17-21 Feb: Your guide to what’s happened this week in the media, entertainment and technology industry.
EU rolls out plans to develop new restrictions big tech firms
On Wednesday, the EU announced its plans to draft legislation to impose tougher limits on major tech firms.
The New York Times reported that the EU’s executive arm, the European Commission outlined a blueprint to both rein in foreign tech firms and nurture homegrown tech giants.
The EU is targeting developers of AI in sensitive fields like health, transportation, and policing could be subjected to new legal requirements, and considering holding tech platforms responsible for harmful content users post.
New York drops fight against T-Mobile-Sprint merger
The state of New York dropped its lawsuit against Telco companies T-Mobile and Sprint on Sunday, Reuters reported.
New York decided not to appeal the fight against the $40 billion merger of the US wireless carriers after the deal was approved by a federal judge in recent weeks.
The merger, which was announced almost two years ago, is set to complete in the coming months.
- Read more: Sprint and T-Mobile make rural 5G pledge to win FCC merger nod
- Read more: M&A: Current drivers and future directions
Chinese tutors host ‘live online e-learning broadcasts’ as Coronavirus threat continues
Professors and tutors in China have been provided with online teaching technology to help deliver online teaching to students at home during the Coronavirus outbreak, Bloomberg has reported.
Tutors are live broadcasting classes with the use of a writing pad, webcam and laser pointer with remote control. The technology involved enabling tutors to deliver the from-home class broadcasts include:
- A computer for lectures set up in video conference mode.
- A tablet computer
- High-performance WiFi router or 4G CPE routers are designed to cope with home fiber disconnection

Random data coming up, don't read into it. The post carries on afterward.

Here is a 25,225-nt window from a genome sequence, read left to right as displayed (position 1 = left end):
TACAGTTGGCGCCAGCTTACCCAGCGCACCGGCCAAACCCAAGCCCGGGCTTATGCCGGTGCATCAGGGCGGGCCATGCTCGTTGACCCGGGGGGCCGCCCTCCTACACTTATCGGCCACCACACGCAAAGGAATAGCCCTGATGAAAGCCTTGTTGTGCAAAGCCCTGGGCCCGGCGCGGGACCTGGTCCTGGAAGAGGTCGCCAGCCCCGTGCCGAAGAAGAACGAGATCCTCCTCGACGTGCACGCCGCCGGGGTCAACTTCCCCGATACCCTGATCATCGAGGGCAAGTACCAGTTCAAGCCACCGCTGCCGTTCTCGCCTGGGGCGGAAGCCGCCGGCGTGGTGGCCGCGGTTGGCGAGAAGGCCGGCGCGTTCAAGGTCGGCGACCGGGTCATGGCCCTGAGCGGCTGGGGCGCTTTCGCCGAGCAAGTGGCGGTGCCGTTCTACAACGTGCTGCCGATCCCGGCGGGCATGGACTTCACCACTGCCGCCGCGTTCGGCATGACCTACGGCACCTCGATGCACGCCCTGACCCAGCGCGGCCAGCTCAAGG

- A mobile phone used to access the live broadcast platform in case the video conferencing solution collapses.
- Read more on: Live production and broadcast
Ofcom to repay UK Mobile Operators for overcharging
Ofcom has lost its appeal against last year’s ruling by the UK High Court of Justice, which ordered the regulator to repay £218m to mobile operators, The Register reported.
The repayment order was part of restitution for their handling of a licence fee hike to the 900MHz and 1800MHz spectrum bands, starting a long-running legal battle since 2010.
Vodafone has pledged to invest the returned fee into improving its national network.
The value by which the UK entertainment sector is expected to be boosted by thanks to 5G by 2030, according to O2.
The revenue AI and graphics chipmaker Nvidia reported its 2020 Q4 financials today announced for the quarter, a jump of 41% from the year-ago quarter. The company’s gross margin improved remarkably year-over-year, moving from 54.7% to 64.9%.
The number of new active accounts Roku added during 2019. People streamed 11.7 billion hours of programming via the Roku platform during the final three months of 2019.
The estimated revenue ViacomCBS is expected by Wall Street to report in its earnings this Thursday. The earnings report marks the first for ViacomCBS since its merger.